AOL cuts 1,300 jobs in service centers
By Anick Jesdanun
By Anick Jesdanun
NEW YORK — AOL said yesterday it has done such a good job of helping its customers help themselves that it is cutting about 1,300 customer-service jobs and closing its Jacksonville, Fla., call center.
The layoffs, many also coming from service centers in Ogden, Utah, and Tucson, Ariz., amount to roughly 7 percent of AOL's global work force of about 20,000. It's the largest staff reduction since the Time Warner Inc. Internet unit cut about 700 positions last fall.
"There is never an easy time to do this," AOL spokesman Nicholas Graham said. "But the steps we take today will help ensure that AOL meets the needs of our members, meets our strategic corporate goals and sustains the growth of our business."
Tracy Carpe, who has worked at the Jacksonville center since February, seemed resigned to the layoffs as she walked into her final day at work.
"I just want to get my check and go," Carpe said.
Robert Carabina was more upbeat.
"I was looking forward to having a career here, but I guess it wasn't to be," said Carabina, who joined the center three months ago. "The three months was a very enjoyable experience, and I am still going to keep my AOL service."
Jacksonville and Tucson had been AOL's two largest call centers.
AOL's overseas offices aren't affected by yesterday's announcement, although Graham acknowledged that some of the duties will now be handled by call centers abroad, as well as other centers in the United States.
AOL's subscription base has been declining as more Internet users drop dial-up connections in favor of broadband. The company had 18.6 million U.S. subscribers as of March 31, down from a peak of 26.7 million in September 2002.
But while U.S. subscribers dropped by about 22 percent in the past two years, inquiries to AOL's customer-service representatives declined even more, by 50 percent.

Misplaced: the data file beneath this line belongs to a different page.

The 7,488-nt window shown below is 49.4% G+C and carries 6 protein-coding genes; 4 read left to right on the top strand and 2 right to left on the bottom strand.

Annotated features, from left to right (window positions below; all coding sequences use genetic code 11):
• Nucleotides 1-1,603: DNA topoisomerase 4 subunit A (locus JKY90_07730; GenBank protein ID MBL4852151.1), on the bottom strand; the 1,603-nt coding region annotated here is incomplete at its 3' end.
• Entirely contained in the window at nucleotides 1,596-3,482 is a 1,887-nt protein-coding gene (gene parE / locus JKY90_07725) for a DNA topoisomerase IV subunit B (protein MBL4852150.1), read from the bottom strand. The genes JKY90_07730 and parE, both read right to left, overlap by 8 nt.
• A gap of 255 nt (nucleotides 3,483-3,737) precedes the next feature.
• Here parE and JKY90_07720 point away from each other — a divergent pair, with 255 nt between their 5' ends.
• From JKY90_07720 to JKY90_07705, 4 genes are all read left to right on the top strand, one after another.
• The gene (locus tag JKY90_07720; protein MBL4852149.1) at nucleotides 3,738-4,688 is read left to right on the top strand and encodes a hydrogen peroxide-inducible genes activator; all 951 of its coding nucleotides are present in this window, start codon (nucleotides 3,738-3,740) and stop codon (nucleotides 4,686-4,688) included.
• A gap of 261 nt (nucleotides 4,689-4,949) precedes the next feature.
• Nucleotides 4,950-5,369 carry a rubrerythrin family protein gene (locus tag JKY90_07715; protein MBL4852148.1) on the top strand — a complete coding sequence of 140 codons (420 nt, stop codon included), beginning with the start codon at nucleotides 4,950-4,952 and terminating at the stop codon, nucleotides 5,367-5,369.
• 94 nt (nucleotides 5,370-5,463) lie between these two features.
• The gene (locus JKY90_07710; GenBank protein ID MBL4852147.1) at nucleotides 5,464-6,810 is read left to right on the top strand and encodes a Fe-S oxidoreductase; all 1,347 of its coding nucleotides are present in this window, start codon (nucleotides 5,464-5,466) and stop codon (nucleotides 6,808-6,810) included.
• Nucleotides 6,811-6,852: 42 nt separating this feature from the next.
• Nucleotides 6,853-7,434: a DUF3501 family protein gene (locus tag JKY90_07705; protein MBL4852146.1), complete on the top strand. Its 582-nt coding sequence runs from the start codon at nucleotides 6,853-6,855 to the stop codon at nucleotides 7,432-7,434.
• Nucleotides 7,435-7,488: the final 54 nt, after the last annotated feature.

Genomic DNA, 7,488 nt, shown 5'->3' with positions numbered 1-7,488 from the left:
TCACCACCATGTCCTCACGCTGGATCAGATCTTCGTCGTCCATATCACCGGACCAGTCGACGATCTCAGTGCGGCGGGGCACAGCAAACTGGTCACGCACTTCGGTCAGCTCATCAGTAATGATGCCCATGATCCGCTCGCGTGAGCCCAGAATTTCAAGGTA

"The Internet world of 2006 is very different from the world of 1996 when AOL first established these member centers," Graham said. "Today, AOL members are more savvy and sophisticated online. They are very different members today than they were in 1996."
In its early days, AOL had a reputation for attracting beginners, leading some longtime users to deride the service as the "Internet on training wheels."
But AOL dropped some of its hand-holding over the years and began offering its subscribers computer-diagnosis, anti-spyware and other free software, "allowing them to troubleshoot on their own," Graham said.
In addition, he said, AOL has been expanding its online help areas, such that 8 million customers a month now look up information themselves online, compared with 5.5 million who interact with a human by phone, e-mail or online chat.
"They are able to accomplish with a couple of clicks what it used to take them a phone call or two or three to accomplish," Graham said.
AOL's decision to close its Jacksonville center and lay off 780 employees was effective immediately. It was laying off 125 in Ogden, also effective immediately, leaving 400 positions. More than 500 will remain employed in Tucson after the 300-employee reduction there effective June 30.
AOL is also making nominal reductions in other locations such as Albuquerque, N.M., and the company's headquarters in Dulles, Va. AOL also has a call center in Oklahoma City, which the company said is unaffected.
The company is offering severance packages that will extend pay and benefits as late as August.
Last October's reductions of 700 jobs also were mainly in call centers and included the closing of its Orlando, Fla., location.
In late 2004, AOL laid off another 700 employees as the company shifted its focus to its free advertising-supported sites instead of its declining business of Internet access subscriptions. In 2003, the company also cut about 450 technology and 425 call-center positions.
Shares in Time Warner were unchanged and closed at $17.05 in trading yesterday on the New York Stock Exchange.